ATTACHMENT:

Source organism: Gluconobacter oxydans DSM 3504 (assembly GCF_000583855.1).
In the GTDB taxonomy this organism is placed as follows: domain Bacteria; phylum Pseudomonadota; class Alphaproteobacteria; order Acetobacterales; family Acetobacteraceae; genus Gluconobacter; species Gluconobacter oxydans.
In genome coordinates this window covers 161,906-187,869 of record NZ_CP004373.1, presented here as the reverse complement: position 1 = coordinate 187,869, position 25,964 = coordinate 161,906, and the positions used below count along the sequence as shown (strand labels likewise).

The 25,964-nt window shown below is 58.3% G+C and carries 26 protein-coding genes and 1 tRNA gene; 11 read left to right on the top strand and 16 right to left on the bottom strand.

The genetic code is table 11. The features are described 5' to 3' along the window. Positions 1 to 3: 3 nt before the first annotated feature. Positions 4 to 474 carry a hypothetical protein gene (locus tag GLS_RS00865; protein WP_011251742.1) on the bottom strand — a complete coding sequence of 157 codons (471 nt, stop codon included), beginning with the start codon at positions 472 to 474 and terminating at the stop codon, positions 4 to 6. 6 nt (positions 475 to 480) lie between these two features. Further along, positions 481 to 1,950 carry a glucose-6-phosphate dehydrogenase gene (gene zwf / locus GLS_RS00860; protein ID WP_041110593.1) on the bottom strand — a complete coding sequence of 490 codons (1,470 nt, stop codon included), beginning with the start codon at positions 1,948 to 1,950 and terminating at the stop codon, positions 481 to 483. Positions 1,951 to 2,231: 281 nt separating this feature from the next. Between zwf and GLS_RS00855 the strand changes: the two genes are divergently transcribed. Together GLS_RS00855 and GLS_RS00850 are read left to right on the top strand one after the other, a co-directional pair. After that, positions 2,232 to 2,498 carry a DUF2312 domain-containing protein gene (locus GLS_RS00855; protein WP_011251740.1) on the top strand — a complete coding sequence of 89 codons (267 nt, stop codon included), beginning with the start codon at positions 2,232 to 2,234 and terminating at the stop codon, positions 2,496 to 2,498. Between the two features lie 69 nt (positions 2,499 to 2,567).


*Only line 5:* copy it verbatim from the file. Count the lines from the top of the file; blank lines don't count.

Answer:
The genetic code is table 11. The features are described 5' to 3' along the window. Positions 1 to 3: 3 nt before the first annotated feature. Positions 4 to 474 carry a hypothetical protein gene (locus tag GLS_RS00865; protein WP_011251742.1) on the bottom strand — a complete coding sequence of 157 codons (471 nt, stop codon included), beginning with the start codon at positions 472 to 474 and terminating at the stop codon, positions 4 to 6. 6 nt (positions 475 to 480) lie between these two features. Further along, positions 481 to 1,950 carry a glucose-6-phosphate dehydrogenase gene (gene zwf / locus GLS_RS00860; protein ID WP_041110593.1) on the bottom strand — a complete coding sequence of 490 codons (1,470 nt, stop codon included), beginning with the start codon at positions 1,948 to 1,950 and terminating at the stop codon, positions 481 to 483. Positions 1,951 to 2,231: 281 nt separating this feature from the next. Between zwf and GLS_RS00855 the strand changes: the two genes are divergently transcribed. Together GLS_RS00855 and GLS_RS00850 are read left to right on the top strand one after the other, a co-directional pair. After that, positions 2,232 to 2,498 carry a DUF2312 domain-containing protein gene (locus GLS_RS00855; protein WP_011251740.1) on the top strand — a complete coding sequence of 89 codons (267 nt, stop codon included), beginning with the start codon at positions 2,232 to 2,234 and terminating at the stop codon, positions 2,496 to 2,498. Between the two features lie 69 nt (positions 2,499 to 2,567).